Every time you stitch one strip down, you finger press it open, add another strip face down upon the new edge, stitch, finger press, and continue in this fashion. You are going around the center piece (the first block) as you work. If you make a mistake, not to worry. This is a small bib project and no one will notice. Try and adjust your next strip to make it as balanced as you can.

Alternate your colors as you go around the block. You can use light/dark/light/dark, or simply randomize your fabric strips. Remember to continue to use a 1/4" seam.

When adding strips is complete, when it covers the bib top almost completely, finger press any remaining seams open and pin down the edge pieces. Note the placement of the strips and the logic in the stitch, finger press, placement, stitch, finger press, placement sequence.

Turn the bib over and stitch a 1/8" seam around the bib to hold the strips in place, as well as to mark a 1/8" guideline for the bias tape placement.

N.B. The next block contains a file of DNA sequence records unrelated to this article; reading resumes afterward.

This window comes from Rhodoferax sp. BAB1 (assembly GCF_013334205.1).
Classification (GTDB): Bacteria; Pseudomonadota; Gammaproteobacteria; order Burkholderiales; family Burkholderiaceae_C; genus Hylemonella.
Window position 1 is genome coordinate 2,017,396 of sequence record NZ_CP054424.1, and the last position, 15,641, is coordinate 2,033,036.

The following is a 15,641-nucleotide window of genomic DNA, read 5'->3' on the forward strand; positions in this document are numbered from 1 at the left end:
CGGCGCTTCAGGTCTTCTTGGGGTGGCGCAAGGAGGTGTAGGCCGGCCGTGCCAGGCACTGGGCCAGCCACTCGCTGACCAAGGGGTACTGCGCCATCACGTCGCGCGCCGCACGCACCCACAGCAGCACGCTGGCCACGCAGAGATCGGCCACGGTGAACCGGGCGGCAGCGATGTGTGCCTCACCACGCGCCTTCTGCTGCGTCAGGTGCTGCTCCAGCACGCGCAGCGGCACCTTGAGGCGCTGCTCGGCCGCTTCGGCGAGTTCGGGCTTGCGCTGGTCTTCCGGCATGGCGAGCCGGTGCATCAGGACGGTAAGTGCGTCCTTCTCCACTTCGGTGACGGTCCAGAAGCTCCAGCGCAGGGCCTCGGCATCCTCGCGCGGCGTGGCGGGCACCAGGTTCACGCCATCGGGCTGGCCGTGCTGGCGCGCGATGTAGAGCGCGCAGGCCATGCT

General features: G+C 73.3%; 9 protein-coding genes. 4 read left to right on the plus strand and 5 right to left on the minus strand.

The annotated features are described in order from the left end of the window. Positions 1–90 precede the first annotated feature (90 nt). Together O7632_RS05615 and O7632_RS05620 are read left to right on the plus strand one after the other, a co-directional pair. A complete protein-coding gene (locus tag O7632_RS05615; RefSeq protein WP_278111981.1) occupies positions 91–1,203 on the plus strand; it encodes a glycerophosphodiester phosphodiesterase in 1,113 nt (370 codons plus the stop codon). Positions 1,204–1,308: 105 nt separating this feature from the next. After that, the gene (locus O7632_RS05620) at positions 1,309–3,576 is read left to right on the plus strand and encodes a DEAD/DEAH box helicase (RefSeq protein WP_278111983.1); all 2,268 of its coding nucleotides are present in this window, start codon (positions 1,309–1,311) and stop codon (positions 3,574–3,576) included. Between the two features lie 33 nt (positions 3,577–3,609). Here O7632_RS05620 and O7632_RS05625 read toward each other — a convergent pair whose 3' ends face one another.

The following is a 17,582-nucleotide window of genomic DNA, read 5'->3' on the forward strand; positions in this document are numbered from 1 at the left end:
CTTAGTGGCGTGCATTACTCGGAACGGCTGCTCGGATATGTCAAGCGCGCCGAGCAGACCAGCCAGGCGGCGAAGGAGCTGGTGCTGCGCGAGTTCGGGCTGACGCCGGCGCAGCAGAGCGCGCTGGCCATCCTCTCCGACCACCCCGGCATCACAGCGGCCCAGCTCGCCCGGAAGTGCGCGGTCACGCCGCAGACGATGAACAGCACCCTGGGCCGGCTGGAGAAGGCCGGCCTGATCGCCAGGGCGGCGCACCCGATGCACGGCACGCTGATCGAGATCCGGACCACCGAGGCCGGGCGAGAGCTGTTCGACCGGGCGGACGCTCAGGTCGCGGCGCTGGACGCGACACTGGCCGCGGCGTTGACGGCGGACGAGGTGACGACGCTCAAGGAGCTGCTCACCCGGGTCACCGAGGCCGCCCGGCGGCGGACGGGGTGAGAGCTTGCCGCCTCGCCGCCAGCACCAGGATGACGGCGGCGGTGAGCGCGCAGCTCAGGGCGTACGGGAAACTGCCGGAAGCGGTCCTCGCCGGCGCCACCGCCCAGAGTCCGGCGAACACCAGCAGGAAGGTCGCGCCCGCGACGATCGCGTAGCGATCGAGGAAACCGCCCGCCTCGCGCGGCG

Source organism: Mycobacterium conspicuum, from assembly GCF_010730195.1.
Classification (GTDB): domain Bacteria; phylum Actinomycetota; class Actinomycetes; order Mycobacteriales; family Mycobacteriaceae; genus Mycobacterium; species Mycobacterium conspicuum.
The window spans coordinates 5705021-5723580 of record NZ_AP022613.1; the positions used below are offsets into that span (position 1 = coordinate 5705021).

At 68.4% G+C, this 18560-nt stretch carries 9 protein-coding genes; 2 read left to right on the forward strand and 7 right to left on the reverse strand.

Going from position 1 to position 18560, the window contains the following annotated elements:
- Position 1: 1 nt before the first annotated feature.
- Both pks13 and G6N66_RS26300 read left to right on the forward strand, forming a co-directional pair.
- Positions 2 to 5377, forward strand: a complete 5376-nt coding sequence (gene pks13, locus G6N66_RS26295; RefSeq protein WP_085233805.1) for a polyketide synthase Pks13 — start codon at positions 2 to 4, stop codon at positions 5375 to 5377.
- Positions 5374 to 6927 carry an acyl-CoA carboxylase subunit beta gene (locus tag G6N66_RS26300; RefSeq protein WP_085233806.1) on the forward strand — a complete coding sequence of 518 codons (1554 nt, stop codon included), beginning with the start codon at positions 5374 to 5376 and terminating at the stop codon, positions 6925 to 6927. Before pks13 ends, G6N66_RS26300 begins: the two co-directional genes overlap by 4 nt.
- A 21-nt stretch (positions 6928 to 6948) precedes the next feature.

Trim excess strip fabric from the edge of the bib, bringing it back into shape. If stitching the log cabin design has caused any shifting in size, trim the bib until it's in a pleasing shape once more.

Turn the bib over and note the beautiful fabric arrangement and the 1/8" seam line. This is your last chance to trim the bib into another shape if you are not totally happy with the way it looks.

Measure completely around the bib, including the neckline, and add about 14". This is the amount of single fold bias tape you will need. Make sure it matches both sides of the bib so it is reversible.

Working on the log cabin side of the bib and working with the neckline first, open one side of a piece of the single fold bias tape (use a piece that is long enough to encase the neckline) and place the tape on the 1/8" seam line you created earlier at the neckline. Do NOT iron the bias tape. You can line up the now open tape's fold line with the seam as you go. Pin into place.

Place the needle in the fold line/on the 1/8" seam line prior sewn and sew slowly from one end of the neckline bias tape to the other. Gently ease the bias tape around the curve (it will stretch, but do not stretch it too much). Trim the excess bib seam allowance but do not trim the bias tape.

Turn the bias tape to the other side. Do not unfold it this time. Pin it in place. Machine stitch close to the edge (it will show on the other side; you may wish to choose hand stitching rather than machine to make invisible stitching).